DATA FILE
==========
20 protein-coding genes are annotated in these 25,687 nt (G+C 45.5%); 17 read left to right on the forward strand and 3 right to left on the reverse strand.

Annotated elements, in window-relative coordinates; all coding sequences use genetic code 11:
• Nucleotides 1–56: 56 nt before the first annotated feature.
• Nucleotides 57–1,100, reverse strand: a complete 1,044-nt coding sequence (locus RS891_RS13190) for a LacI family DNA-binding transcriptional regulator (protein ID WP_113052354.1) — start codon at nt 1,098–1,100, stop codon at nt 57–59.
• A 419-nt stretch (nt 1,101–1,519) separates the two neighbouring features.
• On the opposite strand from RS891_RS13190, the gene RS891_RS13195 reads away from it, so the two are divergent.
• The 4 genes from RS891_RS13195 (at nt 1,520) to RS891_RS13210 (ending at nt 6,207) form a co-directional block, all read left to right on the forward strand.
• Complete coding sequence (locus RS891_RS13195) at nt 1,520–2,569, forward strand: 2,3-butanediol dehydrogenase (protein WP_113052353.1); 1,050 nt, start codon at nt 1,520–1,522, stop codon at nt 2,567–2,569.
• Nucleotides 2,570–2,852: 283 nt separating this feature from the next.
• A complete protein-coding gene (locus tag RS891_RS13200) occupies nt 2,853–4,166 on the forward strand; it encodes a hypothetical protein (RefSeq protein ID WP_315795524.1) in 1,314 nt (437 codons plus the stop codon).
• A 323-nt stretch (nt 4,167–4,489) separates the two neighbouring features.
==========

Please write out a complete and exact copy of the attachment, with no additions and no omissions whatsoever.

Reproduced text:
20 protein-coding genes are annotated in these 25,687 nt (G+C 45.5%); 17 read left to right on the forward strand and 3 right to left on the reverse strand.

Annotated elements, in window-relative coordinates; all coding sequences use genetic code 11:
• Nucleotides 1–56: 56 nt before the first annotated feature.
• Nucleotides 57–1,100, reverse strand: a complete 1,044-nt coding sequence (locus RS891_RS13190) for a LacI family DNA-binding transcriptional regulator (protein ID WP_113052354.1) — start codon at nt 1,098–1,100, stop codon at nt 57–59.
• A 419-nt stretch (nt 1,101–1,519) separates the two neighbouring features.
• On the opposite strand from RS891_RS13190, the gene RS891_RS13195 reads away from it, so the two are divergent.
• The 4 genes from RS891_RS13195 (at nt 1,520) to RS891_RS13210 (ending at nt 6,207) form a co-directional block, all read left to right on the forward strand.
• Complete coding sequence (locus RS891_RS13195) at nt 1,520–2,569, forward strand: 2,3-butanediol dehydrogenase (protein WP_113052353.1); 1,050 nt, start codon at nt 1,520–1,522, stop codon at nt 2,567–2,569.
• Nucleotides 2,570–2,852: 283 nt separating this feature from the next.
• A complete protein-coding gene (locus tag RS891_RS13200) occupies nt 2,853–4,166 on the forward strand; it encodes a hypothetical protein (RefSeq protein ID WP_315795524.1) in 1,314 nt (437 codons plus the stop codon).
• A 323-nt stretch (nt 4,167–4,489) separates the two neighbouring features.